I’ve been taking photos exclusively with my iPhone ever since I got it. I should explain why. You see, beforehand, our regular point and shoot had been dropped on the ground (by me, oops) and hasn’t been the quite same again. I went back to look and I think the last photo on here taken by someone in the family with the poor Canon was this Christmas Card Challenge shot of 2009.

At least it was until I took these shots of the  piano.

Fun and cute as the iPhone may be, I get a little frustrated by its limitations. This came to a head the other week when I thought to myself, “The Canon may suck up the batteries like a sponge, it’s cracked down the side, the shutter is unreliable, but surely it wasn’t so bad?”

I went to the cupboard, hunted it down, dusted it off, and took it out for another go.

mosaic egg

bike riders

(The results of this walk, taken a couple of weekends ago. Ignore the time stamp on Flickr – seems I need to re-program the date or something…)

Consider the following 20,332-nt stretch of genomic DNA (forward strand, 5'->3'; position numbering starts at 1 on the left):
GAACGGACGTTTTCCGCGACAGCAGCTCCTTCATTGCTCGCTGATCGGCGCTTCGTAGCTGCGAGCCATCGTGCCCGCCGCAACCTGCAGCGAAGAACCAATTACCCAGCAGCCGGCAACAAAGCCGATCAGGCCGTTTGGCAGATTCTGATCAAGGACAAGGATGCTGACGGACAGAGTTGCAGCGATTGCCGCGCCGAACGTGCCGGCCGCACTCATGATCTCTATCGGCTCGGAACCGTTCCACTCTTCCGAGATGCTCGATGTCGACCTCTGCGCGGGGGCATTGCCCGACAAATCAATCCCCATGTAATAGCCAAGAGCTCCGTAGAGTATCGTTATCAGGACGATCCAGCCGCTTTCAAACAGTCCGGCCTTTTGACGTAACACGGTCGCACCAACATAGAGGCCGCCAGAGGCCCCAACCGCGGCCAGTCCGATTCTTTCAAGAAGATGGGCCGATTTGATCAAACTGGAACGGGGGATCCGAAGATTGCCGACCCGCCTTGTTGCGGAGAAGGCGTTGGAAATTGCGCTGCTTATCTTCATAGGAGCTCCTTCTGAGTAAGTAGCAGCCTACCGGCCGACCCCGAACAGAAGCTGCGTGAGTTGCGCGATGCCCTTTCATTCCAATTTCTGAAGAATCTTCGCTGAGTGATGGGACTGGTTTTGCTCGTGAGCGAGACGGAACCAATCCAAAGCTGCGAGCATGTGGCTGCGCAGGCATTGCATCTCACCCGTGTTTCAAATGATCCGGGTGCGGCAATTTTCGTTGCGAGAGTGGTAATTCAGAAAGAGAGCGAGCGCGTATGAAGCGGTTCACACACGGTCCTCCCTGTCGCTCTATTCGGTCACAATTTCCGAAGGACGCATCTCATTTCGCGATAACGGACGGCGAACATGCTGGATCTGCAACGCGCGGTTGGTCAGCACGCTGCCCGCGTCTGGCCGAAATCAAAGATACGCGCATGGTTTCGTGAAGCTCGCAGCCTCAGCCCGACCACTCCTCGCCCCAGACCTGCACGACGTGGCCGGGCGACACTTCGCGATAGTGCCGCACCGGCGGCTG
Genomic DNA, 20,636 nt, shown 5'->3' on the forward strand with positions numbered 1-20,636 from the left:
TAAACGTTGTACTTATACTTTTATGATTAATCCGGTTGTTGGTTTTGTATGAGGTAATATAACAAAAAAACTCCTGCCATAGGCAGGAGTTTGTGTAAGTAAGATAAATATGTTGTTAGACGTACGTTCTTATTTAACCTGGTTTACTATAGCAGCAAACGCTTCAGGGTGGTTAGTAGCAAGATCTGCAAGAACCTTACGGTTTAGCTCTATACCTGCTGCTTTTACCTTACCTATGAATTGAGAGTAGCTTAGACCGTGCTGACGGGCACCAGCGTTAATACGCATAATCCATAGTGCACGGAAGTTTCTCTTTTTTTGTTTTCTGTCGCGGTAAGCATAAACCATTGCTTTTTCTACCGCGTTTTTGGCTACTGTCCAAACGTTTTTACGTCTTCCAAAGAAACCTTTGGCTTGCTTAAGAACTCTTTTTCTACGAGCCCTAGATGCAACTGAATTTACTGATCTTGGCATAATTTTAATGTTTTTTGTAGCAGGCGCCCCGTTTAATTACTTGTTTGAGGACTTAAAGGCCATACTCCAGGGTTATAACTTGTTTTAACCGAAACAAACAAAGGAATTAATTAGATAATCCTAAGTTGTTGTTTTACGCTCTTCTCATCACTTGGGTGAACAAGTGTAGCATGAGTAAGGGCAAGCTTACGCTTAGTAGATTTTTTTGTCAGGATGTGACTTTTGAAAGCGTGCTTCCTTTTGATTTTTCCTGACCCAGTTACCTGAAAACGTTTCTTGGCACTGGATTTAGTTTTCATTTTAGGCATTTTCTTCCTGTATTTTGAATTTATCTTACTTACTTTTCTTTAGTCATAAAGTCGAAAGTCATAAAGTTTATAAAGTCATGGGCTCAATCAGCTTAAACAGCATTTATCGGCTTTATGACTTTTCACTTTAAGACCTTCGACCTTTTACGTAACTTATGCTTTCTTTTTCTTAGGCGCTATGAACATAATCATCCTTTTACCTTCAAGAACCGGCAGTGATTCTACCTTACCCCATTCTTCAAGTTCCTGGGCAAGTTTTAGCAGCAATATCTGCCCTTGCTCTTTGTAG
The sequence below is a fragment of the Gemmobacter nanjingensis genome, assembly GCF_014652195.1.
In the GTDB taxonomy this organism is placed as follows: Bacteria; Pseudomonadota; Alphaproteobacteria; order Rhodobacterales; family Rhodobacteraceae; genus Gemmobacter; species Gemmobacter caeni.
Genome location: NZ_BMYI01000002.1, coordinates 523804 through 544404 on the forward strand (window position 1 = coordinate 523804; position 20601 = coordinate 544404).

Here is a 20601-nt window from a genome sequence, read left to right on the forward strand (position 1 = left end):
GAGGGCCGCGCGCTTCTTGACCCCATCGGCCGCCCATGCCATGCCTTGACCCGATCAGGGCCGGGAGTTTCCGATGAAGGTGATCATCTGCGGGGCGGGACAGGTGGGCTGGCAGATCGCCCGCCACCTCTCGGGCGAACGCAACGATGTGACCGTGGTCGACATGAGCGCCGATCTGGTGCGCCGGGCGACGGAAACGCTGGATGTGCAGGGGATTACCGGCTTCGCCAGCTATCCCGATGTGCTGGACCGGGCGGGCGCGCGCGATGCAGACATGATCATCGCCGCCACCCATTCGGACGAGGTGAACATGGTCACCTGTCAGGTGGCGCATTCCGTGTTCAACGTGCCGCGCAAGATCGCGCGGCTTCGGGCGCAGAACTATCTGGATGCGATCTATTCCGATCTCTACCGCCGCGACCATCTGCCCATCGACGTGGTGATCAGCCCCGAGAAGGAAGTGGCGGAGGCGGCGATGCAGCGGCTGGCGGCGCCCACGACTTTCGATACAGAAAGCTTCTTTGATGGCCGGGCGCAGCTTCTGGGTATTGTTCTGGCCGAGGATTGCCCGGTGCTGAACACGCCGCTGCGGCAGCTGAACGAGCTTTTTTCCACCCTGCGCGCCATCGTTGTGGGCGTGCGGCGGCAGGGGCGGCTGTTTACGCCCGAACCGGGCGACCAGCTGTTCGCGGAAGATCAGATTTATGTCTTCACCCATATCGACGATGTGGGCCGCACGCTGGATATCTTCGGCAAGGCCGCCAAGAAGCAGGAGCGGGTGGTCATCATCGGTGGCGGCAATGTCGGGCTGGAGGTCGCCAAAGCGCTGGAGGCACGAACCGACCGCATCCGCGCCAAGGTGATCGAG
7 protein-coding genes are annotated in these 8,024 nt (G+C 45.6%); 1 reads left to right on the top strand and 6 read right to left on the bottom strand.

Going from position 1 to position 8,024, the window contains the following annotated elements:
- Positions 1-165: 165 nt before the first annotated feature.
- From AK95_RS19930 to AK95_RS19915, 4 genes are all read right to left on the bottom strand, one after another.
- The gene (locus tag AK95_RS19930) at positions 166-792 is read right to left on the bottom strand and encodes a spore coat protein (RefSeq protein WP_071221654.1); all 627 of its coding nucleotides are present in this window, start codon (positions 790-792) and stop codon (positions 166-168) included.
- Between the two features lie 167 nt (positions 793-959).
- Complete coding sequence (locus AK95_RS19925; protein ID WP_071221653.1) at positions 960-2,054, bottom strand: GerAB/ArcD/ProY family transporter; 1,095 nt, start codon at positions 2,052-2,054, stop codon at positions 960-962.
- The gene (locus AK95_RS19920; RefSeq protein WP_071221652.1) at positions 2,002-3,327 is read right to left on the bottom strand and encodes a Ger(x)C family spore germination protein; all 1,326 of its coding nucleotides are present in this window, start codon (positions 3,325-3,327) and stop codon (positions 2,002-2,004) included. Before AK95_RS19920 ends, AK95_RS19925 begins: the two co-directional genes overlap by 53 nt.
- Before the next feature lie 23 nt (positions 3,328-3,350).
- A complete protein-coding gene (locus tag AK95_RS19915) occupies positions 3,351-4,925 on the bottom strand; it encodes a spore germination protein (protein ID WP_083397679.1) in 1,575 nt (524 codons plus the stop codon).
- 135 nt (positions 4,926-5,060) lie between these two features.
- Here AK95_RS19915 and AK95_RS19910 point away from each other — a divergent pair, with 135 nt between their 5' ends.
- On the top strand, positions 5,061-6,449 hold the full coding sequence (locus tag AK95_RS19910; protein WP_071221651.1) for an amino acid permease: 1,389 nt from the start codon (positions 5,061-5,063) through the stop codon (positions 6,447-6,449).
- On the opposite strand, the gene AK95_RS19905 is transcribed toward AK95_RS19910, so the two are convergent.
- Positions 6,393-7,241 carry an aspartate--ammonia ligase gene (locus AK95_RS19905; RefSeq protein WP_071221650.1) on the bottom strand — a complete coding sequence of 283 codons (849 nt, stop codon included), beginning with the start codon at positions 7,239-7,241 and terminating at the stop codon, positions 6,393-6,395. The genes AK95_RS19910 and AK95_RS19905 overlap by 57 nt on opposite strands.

I’ve wanted to upgrade to a digital SLR for a long time and might’ve before now were it not for the objections of a certain 6ft 5in member of the family. Vehement objections. These fall in the ‘if you dropped the other one then what hope does a new one have of living a long and unscathed life?’ line.

I put a question to Twitter the other week which asked ‘photography question: is it better (& not to say cheaper) to really get to know your P&S camera before upgrading to SLR?’

The answer I got back was a majority, ‘keep to the P&S and get to know it’ which is interesting.

So, basically, at the moment, I’m confused.

What do you think? Are you a serious photographer? Happy point and shooter? Or 100% iPhone convert and will never look back? (I have the 3GS, so have no flash or zoom, I’ll add.) I’d love to hear your thoughts.

karen andrews

Karen Andrews is the creator of this website, one of the most established and well-respected parenting blogs in the country. She is also an author, award-winning writer, poet, editor and publisher at Miscellaneous Press. Her latest book is Trust the Process: 101 Tips on Writing and Creativity